We’re deep in election season, with politicians of all stripes being asked to explain and justify their policies to a curious electorate. Journalists, moderators and members of the public ask them about Covid, about crime, about poverty, housing and the environment. But there’s one question they never ask, and I really really want to know the answer. It’s this:
“By way of the Reserve Bank, the Government is effectively borrowing from itself to finance much of the Covid-19 response. Is it your intention to ever pay this debt back, and if it is, why?”
See, as far as I can tell, Social Credit aside, the political parties are all campaigning as if this is a debt that must be repaid. Now, if they’re true to their word, then they intend to ask future tax payers to forgo any number of essential services – access to mental health services, access to elective surgeries, adequate building programmes in state schools, access to drug rehabilitation programmes, safe roads, preventative health programmes, adequate income for the most vulnerable…. The list is sort of endless and whichever way you cut it, if you’re committed to repaying these billions of dollars of loans, you’re committed to providing less, significantly less, in some or all of these areas.
Now, it takes no genius to see that cutting such programmes, or failing to expand them, is going to cause immense hardship, and without resorting to hyperbole, cost lives. So the question has to be, what would be so terrible about saying, actually, we’re not going to repay that debt at all? It’s a debt by the Government, essentially to the Government. Spending has been funded, in essence, by expanding the money supply, a mechanism that is an economic commonplace around the world. To label it a debt, and speak and of it as if it needs to be repaid, strikes me as strange, unless I’m missing something obvious and there’s something really really bad about simply cancelling it. So I think we need to ask the politicians, why do you think we need to pay this money back?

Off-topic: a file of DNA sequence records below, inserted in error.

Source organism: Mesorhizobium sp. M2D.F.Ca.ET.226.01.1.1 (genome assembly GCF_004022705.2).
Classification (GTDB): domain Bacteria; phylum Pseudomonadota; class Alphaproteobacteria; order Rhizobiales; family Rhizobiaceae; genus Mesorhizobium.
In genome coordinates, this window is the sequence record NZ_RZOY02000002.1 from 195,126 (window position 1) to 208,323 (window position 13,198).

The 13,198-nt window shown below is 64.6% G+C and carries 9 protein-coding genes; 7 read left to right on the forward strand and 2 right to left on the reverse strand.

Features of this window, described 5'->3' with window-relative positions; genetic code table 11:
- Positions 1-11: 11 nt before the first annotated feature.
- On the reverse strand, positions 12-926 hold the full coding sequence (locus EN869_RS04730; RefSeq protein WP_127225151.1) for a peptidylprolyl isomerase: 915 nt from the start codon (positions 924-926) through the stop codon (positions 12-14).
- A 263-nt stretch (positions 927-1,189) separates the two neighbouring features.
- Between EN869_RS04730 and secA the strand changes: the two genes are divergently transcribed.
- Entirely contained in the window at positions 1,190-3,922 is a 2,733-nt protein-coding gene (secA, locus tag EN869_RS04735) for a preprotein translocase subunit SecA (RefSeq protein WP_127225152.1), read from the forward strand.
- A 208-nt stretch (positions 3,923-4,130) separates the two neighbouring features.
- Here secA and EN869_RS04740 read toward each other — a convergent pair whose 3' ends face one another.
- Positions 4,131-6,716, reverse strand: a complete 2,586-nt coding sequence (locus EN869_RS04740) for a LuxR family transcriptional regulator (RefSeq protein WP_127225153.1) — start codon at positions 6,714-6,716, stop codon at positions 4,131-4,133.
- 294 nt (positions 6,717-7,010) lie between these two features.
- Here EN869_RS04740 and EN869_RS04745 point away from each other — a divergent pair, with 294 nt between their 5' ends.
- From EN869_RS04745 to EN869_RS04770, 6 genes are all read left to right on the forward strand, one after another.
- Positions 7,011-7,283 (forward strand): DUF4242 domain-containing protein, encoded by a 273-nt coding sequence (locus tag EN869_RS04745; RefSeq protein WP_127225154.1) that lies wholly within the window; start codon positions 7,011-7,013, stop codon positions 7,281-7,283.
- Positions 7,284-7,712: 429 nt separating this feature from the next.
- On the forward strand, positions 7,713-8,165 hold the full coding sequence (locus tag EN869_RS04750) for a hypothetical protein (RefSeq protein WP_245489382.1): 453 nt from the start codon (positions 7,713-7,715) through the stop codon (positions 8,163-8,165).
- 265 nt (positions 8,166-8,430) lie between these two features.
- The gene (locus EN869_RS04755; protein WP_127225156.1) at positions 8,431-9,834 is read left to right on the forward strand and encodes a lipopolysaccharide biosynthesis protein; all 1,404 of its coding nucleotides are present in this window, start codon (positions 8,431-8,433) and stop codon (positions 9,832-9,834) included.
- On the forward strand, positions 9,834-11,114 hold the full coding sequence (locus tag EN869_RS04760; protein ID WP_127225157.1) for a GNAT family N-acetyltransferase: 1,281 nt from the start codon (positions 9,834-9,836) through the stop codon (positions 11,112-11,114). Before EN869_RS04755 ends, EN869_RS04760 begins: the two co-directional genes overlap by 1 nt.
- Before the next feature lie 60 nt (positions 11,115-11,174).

There are some answers we can reject right off the bat, I think. The old bogeyman in this situation used to be inflation, but if this move is so inflationary, then that’s going to occur now, as the money supply expands, not at some point in the future when we fail to repay the debt. And the evidence at the moment is pretty clear. Inflation remains firmly under control.
Another popular answer is to do with the balance of payments, and the danger of the extra spending fueling an import spending spree, especially at a time when our tourism sector has been so hard hit. But, refer above. The spending’s already happening, necessarily, so any trade hit is inevitable now. Again, the commitment to paying it back at some stage in the future is largely irrelevant with regard to this putative danger.
Finally, some might say that a public commitment to this type of financing will destroy our international credibility and there will be a run against our dollar. But, again, the monetary expansion is already happening. We’re spending up large on the back of Government-created debt, and whatever the mechanism, financiers aren’t so foolish as to only be spooked if the action is named a certain way. And the currency isn’t tumbling (on the trade front, a little fall is never a bad thing anyway), which shouldn’t surprise us when we consider that we’re hardly the only country following this path.
Yet, so entrenched is the orthodoxy on this matter, so reflexively, religiously are the neo-classical views held that when they are breached, and the sky doesn’t fall, the disciples find themselves with no choice but to look away and pretend it isn’t happening. But this is an election, and on this particular issue the stakes couldn’t be higher. So would somebody, somewhere, please ask the politicians the question. I really want to hear their answers. If they give a good one, it’ll change my vote.